My stepfather was among the last of a generation of New Yorkers—self-made men, boot-strappers who rarely showed their feelings. I can count on one hand the number of vulnerable conversations we had, but one of them—one I’ll never forget—took place one summer night a few years ago, on that white slipcovered couch, the perfect spot to watch the sunset through the windows overlooking the bay. My daughter was asleep in her pack and play, my mother was in their bedroom, and my husband was watching television (and not snacking) in bed. I found myself alone with Nick in the living room. I’d recently had an essay published online—a minor accomplishment in the strata of my ambition. I was sure he hadn’t noticed, though I was also sure that my mother told him about it—she trotted out my minor accomplishments like show ponies when they were alone. The setting sun made the sky over the water rose-gold, and a family of swans who came to the boat slip for the stale bread we tossed their way were protectively herding their babies toward the cove.

“Good job,” Nick said, over the din of Fox news blaring from the TV. I waited for him to say more. “Your mother told me about your essay. Nice work, Cameron. I’m proud of you.”

I was stunned. We sat for a few more moments in silence. I wondered if he’d say more. I sat up straighter on the couch and took a sip from my sparkling water (the only permissible beverage on the white furniture). The walls seemed less austere then, the invisible boundary between us less pronounced. His words opened a desire in me I hadn’t allowed myself to acknowledge. I wanted my stepfather to be impressed with me, as I was with him. Though I’d only just begun to admit the former to myself. He winked, and smiled—a smile that lit up his face, lit up the room. In the modest 2-1, surrounded by pink geraniums at the end of the narrow lane nudged up against the bay, I understood his love, the way he expressed that love, for the first time. “Thank you,” I squeaked, my cheeks burning.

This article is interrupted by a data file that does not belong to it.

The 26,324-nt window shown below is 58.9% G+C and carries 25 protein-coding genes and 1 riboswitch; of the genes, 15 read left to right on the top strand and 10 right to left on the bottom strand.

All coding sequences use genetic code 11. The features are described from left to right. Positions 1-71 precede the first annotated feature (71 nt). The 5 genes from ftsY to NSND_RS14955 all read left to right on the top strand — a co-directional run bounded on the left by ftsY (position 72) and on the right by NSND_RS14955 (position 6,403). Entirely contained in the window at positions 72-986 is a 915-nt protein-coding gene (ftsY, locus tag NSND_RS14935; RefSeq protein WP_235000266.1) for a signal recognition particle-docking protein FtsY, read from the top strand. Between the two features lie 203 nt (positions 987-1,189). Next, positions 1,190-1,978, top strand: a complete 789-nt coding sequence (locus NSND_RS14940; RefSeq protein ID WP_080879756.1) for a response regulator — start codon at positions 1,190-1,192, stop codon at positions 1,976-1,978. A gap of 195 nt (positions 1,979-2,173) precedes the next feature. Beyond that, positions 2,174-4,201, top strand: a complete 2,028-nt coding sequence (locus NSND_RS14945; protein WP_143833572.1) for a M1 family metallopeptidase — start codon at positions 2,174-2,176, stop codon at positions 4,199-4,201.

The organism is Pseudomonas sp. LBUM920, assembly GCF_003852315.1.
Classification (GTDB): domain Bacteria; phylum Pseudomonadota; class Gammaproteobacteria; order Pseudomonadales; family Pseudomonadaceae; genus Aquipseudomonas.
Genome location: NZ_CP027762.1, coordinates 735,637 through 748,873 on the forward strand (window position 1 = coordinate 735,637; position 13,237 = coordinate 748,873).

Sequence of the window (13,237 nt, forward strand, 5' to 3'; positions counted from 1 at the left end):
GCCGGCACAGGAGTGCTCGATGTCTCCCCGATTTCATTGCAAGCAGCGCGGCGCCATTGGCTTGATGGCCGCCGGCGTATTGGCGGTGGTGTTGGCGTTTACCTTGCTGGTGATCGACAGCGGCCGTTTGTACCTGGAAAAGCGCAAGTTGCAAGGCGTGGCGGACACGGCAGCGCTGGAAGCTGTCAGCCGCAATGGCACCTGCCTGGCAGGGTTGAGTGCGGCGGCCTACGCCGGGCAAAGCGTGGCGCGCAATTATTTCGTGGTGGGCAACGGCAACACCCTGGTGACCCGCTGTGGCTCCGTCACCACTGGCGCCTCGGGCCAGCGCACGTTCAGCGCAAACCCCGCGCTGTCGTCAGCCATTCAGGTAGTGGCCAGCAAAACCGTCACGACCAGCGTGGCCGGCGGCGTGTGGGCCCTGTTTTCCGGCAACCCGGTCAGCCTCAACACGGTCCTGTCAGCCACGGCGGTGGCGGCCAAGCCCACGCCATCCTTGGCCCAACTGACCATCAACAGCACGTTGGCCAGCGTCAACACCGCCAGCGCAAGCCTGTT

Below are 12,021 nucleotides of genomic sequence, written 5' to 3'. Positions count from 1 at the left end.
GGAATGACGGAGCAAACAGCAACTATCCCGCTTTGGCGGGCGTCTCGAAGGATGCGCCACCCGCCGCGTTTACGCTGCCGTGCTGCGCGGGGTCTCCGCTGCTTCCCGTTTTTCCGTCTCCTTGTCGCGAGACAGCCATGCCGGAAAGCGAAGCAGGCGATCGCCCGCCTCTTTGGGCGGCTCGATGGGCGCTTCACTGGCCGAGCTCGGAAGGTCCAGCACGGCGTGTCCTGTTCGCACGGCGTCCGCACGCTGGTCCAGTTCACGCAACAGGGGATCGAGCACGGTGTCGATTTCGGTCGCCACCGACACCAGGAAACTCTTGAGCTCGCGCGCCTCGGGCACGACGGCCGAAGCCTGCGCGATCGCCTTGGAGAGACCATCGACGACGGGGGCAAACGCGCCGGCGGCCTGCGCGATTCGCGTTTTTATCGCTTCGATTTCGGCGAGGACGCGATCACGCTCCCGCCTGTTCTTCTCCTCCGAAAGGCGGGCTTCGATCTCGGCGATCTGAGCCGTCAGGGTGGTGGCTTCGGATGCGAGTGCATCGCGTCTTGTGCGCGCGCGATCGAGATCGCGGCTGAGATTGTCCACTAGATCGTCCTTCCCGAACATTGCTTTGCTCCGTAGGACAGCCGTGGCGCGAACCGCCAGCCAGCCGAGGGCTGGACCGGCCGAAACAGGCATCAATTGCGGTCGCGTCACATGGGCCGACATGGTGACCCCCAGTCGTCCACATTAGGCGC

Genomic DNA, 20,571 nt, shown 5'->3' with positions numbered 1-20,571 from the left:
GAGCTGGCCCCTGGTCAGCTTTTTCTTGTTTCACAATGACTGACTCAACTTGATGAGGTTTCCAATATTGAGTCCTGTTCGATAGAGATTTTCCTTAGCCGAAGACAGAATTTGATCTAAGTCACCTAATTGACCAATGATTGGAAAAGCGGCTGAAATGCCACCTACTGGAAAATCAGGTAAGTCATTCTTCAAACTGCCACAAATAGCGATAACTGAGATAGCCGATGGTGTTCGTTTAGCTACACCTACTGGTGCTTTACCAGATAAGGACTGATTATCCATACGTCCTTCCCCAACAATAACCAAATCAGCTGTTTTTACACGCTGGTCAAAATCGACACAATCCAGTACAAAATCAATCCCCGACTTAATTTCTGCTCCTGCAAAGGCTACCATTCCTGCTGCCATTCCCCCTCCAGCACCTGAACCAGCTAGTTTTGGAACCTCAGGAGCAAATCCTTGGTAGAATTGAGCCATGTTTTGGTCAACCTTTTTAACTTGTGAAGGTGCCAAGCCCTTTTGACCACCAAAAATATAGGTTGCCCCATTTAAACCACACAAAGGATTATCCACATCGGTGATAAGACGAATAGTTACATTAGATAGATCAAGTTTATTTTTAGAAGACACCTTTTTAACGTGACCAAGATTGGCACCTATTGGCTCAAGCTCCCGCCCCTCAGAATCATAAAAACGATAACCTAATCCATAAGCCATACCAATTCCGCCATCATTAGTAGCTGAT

I’ve returned to my stepfather’s house this summer with my husband and daughter, who is now 12, in tow. It’s the first time we’ve been here since we lost him to a long battle with heart disease—a battle that began when he made his living running into burning buildings. As our little family spills out of the taxi, dragging our bags behind us, the last of the sunlight fades behind the baronial new homes popping up like gingerbread houses along the shore. Once inside Nick’s house, I can see that the sky is a deep, sparkling blue, the color it turns just before the stars turn on, one by one, like distant porch lights. I settle on the white couch—the view is perfect as ever. Over our week at my stepfather’s house, I’ll fuss at my daughter to eat her snacks at the table, though she’s lost all interest in mini-cupcakes now. I blame her changing tastes on adolescence, but I know in my heart it’s really grief. I’ll remind my husband to use a coaster under his coffee mug, and I’ll keep the sliding glass door tightly closed. When we eat our dinner of shrimp and fresh corn at the white picnic table we’ll tearfully raise our glasses to Nick. I light a candle as I type this though, something my stepfather-the-firefighter would’ve never approved of. This house on Middle Pond Lane is where we learned, are still learning, how to be a family. For that, I’m grateful.